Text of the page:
Perry gained 1 point since the previous poll. Hutchison lost 4 points. Medina gained 4 points. Hutchison now is lower in the polls (29) than Perry was (30) when she first announced that she would run for governor. Key stat: If voters maintain their current attitudes, Hutchison needs 50% of…

What is Medina up to?

Feb 2, 2010 By Paul Burka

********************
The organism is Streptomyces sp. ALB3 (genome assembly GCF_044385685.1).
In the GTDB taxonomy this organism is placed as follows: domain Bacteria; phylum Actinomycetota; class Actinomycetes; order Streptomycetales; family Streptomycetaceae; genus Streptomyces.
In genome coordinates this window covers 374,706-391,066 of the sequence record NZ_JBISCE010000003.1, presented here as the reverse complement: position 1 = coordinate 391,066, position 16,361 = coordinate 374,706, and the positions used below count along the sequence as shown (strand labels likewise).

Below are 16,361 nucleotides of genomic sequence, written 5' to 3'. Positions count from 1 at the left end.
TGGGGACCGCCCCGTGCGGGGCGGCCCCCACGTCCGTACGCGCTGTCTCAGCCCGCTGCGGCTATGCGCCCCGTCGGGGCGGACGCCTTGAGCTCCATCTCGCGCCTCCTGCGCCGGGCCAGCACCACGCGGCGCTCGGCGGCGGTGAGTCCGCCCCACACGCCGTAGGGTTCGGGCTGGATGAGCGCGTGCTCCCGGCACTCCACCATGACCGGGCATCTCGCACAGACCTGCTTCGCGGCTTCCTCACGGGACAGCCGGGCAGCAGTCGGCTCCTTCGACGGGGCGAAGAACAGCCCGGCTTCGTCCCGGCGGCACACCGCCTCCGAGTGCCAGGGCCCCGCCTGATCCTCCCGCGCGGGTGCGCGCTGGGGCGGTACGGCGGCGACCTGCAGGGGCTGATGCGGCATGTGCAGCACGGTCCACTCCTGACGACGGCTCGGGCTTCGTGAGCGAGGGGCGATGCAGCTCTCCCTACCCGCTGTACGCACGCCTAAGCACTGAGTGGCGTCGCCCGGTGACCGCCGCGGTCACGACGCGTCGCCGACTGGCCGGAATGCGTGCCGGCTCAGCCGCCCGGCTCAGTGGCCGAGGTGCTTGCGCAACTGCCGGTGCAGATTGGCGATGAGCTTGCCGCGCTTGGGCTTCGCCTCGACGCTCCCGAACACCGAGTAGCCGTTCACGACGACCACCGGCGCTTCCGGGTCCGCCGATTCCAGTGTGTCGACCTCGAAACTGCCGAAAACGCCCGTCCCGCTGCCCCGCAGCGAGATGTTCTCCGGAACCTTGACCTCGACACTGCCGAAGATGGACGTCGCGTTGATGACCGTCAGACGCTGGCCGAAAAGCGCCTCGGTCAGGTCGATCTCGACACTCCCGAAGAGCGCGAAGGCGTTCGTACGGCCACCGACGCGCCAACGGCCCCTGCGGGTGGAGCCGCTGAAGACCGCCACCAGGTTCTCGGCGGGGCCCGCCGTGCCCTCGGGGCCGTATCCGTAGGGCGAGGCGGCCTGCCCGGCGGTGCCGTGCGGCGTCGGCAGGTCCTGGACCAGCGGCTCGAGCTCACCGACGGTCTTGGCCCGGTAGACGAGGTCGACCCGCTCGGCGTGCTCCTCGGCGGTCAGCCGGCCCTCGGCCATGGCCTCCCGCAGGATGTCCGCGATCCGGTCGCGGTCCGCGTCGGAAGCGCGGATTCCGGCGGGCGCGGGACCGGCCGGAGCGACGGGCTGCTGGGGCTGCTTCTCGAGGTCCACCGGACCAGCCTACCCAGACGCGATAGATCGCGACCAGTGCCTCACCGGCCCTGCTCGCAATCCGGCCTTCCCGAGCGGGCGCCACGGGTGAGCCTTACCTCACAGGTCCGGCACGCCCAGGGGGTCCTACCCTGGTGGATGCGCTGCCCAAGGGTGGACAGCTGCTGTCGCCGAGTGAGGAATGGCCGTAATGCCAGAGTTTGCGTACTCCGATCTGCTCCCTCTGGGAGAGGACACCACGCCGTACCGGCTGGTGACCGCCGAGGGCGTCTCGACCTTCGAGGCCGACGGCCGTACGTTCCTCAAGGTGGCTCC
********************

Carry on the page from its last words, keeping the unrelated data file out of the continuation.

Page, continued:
A couple of weeks ago I questioned in this space whether Medina might enter the Senate race if Hutchison resigns her seat after the primary or the runoff? Apparently someone else was thinking the same thing. The analysis that follows was sent to me by someone who is well known to readers of this blog, someone with SO license plates. The analysis picks up below the asterisks: * * * * I just read your comment about Medina running for Kay's seat, if it ever opens up. I [have] speculated on the same thing. I have been trying to figure her reason to run in the R primary. It doesn't make sense for her. Here is why: 1. If she really cared about her issues she would have run as an Indy or a Libertarian so she would be in the race all the way into the fall. She would then have time to build her name and would get to debate on the big stage in the general election. 2. If she actually thought she had a chance to win the R primary, or make the run-off she would not turn off the R votes by advocating legalizing drugs or saying she will not guarantee she will support the primary winner in Nov and may support a third party candidate. So, what is her plan. Let's go back to point 1. If she was running as an Independent or Libertarian it would be difficult to also run in a special election for Senator, and depending on when the election was actually held, she might not be legally able to do so. Secondly, if she had not run in R primary no one would know her anyway. My thesis. She doesn't care if some Republicans don't like her drug stand or that she will not support Perry or Hutchinson in November. She is running in the Republican primary to build name I.D. and build support for a run in the special election for Kay's seat. Once March 2 passes she will be free to run for the Senate (providing Kay steps down). What is her chance of making that run-off ? Still a long shot, but she will have a shot, especially if she surprises and gets 12-18% in the primary. My analysis of the numbers in a crowded special election field: --Sharp and all Ds get 35% --If Medina keeps her base and adds a few points she is 15-20% (if she does well in the primary) --That leaves 50-55% to be split between 6 to 10 Republicans --Dewhurst, Shapiro, Williams, Williams, Jones, all of whom have indicated they will run. You can be sure that there will be 2-4 more. Each one will pick up 3-5% points even for the bottom finishers. If you have, let's say, 8 Republicans, can any of them get higher than her if she gets 18-20%? Dewhurst has the best chance, but with so many in the race each candidate will have their own base. making it harder for him to get 20%. So, you could have a Medina-Sharp run-off if everything breaks her way. But three things have to happen: